Religion in the United States seems to be understood by all Americans. News sources talk about keeping religion out of politics, the Supreme Court debate cases regarding the separation of church and state, and the First Amendment explicitly guarantees every citizen’s right to exercise their religion. Very rarely though, do Americans sit down and really consider what is even meant by ‘religion’. In fact, considering definitional boundaries and their consequences is a practice most Americans could use brushing up on.
This is because information is becoming more and more accessible. With this influx of information comes added responsibility for the knowledge consumer. No longer is knowledge as challenging to obtain. Libraries are transitioning books out and computers in. The days of phoning a friend and actually speaking to them instead of texting seem far away. Touchscreens have made information available at our fingertips, but for all the modern ease of accessing information comes the added difficulty of deciphering that information.
More information means less accuracy and the fast-pace of producing and sharing knowledge through technology opens more doors for mistakes. Everything from simple typos to blatantly falsified information — in this day and age, everyone gets “published” whether they might be misinforming the public or not. As explained in Digital_Humanities:
“the mere existence of vast quantities of data, artifacts, or products is no guarantee of impact or quality”(Burdick, Drucker, Lunenfeld, Presner, and Schnapp 2012, 34).
The vast quantity of data online does not equate to reliable, thoroughly researched information. But more often than not, complex nuggets of knowledge are often presented as straightforward and simply factual without regard to the many sides that accompany any narrative.
This modern idea of progress alongside regression has been discussed innumerable times with innumerable arguments. The issue is not that Americans are losing intelligence or are incapable of thinking critically, but that the fast pace of sharing knowledge has left little room for the necessary in-depth evaluation of a source. While everyone should certainly take a moment to reconsider before retweeting or pressing “post”, the heart of this problem is one of definition and is not a new concept.
Modern conversations about technology make it seem that sharing one-sided information is a new issue. As if it is a new problem that Americans must cope with as technology advances and more humans are virtually connected. But, long before computers and social media existed, people roamed the earth with just as many social issues as Americans face now. The problem is not one of internet vs no internet, but of evaluating the implications of the definitions on which social actors rely.
This problem of thinking critically about how social actors define their environments is not a new problem, as I have pointed out, and I hope to demonstrate the power that individuals yield when choosing how to define a particular concept. Whether it be a published paper from a scholar or a tweet from the President of the United States, every piece of knowledge has a source, and re-evaluating that source is key to achieving a better understanding of the situation or concept as a whole.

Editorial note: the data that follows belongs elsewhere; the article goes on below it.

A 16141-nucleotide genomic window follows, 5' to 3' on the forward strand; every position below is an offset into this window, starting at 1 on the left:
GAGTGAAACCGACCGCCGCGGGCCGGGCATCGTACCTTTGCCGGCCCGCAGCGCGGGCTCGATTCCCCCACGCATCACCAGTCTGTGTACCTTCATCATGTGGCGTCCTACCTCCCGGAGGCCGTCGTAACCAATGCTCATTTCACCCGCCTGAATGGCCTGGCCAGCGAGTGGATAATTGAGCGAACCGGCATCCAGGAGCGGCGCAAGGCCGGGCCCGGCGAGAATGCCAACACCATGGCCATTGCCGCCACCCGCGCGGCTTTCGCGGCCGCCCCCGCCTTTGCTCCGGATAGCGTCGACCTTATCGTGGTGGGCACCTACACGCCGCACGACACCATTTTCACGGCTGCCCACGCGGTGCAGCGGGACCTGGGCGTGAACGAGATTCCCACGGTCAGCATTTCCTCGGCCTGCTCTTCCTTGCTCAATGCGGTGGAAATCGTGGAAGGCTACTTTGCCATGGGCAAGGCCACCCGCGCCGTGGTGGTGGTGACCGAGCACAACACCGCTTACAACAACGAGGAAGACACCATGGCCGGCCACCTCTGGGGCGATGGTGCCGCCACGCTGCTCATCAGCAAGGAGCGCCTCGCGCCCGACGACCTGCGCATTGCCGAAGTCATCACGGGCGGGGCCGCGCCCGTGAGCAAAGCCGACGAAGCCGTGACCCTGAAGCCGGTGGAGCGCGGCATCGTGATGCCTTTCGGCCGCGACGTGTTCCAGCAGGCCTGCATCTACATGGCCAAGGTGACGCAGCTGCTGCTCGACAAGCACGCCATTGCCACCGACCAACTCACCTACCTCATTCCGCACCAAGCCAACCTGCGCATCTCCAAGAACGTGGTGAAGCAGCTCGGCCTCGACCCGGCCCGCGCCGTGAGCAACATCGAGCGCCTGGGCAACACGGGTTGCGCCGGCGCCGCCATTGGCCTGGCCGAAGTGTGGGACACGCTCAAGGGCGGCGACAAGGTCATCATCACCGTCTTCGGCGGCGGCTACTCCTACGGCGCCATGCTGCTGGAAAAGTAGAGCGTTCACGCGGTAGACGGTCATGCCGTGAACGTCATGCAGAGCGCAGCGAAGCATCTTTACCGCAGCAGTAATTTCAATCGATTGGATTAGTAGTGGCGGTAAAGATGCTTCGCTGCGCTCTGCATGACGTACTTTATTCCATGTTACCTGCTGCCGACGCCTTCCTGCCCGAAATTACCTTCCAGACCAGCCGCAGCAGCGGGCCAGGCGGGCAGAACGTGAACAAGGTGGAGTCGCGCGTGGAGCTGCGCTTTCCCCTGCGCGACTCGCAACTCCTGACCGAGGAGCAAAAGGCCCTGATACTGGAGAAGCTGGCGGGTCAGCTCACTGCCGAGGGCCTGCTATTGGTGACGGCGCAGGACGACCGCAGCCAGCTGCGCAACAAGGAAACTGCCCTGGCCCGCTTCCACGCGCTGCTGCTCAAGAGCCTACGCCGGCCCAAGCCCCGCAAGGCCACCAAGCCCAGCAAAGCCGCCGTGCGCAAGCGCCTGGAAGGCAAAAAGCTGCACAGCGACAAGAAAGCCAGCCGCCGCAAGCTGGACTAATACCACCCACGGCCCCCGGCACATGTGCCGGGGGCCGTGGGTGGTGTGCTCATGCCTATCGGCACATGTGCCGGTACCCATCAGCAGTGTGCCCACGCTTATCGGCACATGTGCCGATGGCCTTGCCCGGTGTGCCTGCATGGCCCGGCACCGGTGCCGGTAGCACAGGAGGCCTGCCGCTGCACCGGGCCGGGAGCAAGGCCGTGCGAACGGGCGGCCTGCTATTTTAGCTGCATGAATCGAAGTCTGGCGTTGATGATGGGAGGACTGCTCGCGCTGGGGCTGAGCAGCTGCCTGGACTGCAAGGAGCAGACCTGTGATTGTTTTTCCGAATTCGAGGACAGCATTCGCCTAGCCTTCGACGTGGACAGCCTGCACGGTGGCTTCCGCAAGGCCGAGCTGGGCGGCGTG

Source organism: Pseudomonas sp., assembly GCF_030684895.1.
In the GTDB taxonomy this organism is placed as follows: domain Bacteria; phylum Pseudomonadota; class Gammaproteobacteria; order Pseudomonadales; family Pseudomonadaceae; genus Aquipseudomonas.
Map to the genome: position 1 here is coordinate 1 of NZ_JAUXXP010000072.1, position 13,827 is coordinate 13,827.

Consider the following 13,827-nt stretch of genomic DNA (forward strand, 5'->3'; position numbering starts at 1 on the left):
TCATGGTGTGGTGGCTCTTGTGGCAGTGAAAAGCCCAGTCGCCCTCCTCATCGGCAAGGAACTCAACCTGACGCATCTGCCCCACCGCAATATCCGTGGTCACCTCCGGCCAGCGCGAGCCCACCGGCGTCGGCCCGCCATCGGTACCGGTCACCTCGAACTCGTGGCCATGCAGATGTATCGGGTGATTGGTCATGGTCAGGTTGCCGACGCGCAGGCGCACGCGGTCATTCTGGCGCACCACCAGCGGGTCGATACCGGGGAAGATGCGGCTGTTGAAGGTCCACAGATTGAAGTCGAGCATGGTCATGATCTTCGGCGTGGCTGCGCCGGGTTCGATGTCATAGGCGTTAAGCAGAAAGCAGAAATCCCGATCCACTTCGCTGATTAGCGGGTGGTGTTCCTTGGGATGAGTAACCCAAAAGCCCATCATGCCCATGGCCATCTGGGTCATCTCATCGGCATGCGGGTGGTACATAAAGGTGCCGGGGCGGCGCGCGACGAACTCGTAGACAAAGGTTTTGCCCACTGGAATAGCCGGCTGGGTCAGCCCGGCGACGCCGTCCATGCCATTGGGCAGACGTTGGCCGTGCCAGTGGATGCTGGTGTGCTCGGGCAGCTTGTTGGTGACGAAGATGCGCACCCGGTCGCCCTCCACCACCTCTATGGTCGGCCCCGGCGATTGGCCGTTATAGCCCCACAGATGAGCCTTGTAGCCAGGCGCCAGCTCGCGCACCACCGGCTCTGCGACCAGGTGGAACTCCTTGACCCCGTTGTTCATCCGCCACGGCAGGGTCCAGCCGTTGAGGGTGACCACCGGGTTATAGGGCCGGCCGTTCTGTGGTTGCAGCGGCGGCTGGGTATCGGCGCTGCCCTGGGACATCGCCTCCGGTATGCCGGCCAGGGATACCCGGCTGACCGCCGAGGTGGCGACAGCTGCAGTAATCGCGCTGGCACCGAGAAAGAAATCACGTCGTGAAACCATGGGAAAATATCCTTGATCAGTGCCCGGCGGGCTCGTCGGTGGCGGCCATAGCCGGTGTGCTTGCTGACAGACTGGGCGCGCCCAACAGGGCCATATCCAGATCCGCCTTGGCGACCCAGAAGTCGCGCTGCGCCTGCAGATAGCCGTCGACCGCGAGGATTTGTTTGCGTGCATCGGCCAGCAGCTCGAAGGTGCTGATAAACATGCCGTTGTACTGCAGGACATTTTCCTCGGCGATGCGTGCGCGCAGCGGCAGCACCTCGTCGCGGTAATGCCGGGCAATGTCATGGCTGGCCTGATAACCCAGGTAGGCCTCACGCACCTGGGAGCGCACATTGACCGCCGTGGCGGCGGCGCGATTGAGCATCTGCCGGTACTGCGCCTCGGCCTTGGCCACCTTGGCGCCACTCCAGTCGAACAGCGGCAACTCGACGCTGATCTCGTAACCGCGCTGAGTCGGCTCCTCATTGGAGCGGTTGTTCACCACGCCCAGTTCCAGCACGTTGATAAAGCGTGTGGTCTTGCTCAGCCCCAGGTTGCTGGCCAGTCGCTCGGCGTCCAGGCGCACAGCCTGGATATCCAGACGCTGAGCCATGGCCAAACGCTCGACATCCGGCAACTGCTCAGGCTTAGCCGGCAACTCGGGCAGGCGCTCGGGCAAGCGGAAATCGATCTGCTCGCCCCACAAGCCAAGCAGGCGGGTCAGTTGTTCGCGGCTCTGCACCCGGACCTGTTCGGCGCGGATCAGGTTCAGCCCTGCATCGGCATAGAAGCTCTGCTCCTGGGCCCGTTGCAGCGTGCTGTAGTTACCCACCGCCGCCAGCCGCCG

One of the easiest ways to show the issue of definition is with a visualization of data on religious families in the United States. I created each visualization below from public datasets that all share a similar goal: cataloging self-identified religious families in the United States at particular moments in time. The first, is from The Association of Religion Data Archives (the ARDA) in 2010, followed by a survey from the Baylor Religion Survey in 2010 and 2014 and another survey conducted by PEW Research Center, also in 2014. I will describe each before analyzing their relationships with one another and evaluating what those relationships might imply. From there I will demonstrate how the real-world implications of knowledge production will require dissent from tradition for scholars in the field of religious studies and Americans more generally. More information about the collection and visualization of these datasets will follow in this project’s Process Statement.
ARDA Data 2010
Baylor Data 2010
Baylor Data 2014
PEW Data 2014
How many religious families existed in the U.S. between 2010 and 2014?
This question is difficult to answer. After evaluating only four different datasets, it is obvious that finding consensus on the number of religious families is a bit harder than it first appears.
The dataset from the Association of Religion Data Archives uses 6 different categories to distinguish religious families from one another.
The dataset from Baylor University in 2010 uses 41 different categories to distinguish religious families from one another.
The dataset from Baylor University in 2014 uses 41 different categories to distinguish religious families from one another.
The dataset from the Pew Research Center in 2014 uses 52 different categories to distinguish religious families from one another.
This means that in 2010 two different surveys were conducted by two different research parties. One survey identified 6 religious families and the other identified 41. Between 2010 and 2014, the same research survey used at Baylor University maintained 41 categories. But, in the same year, a different survey from the Pew Research Center identified 52 religious families. Three different sources focusing on two different years identified between 6 and 52 different religious categories.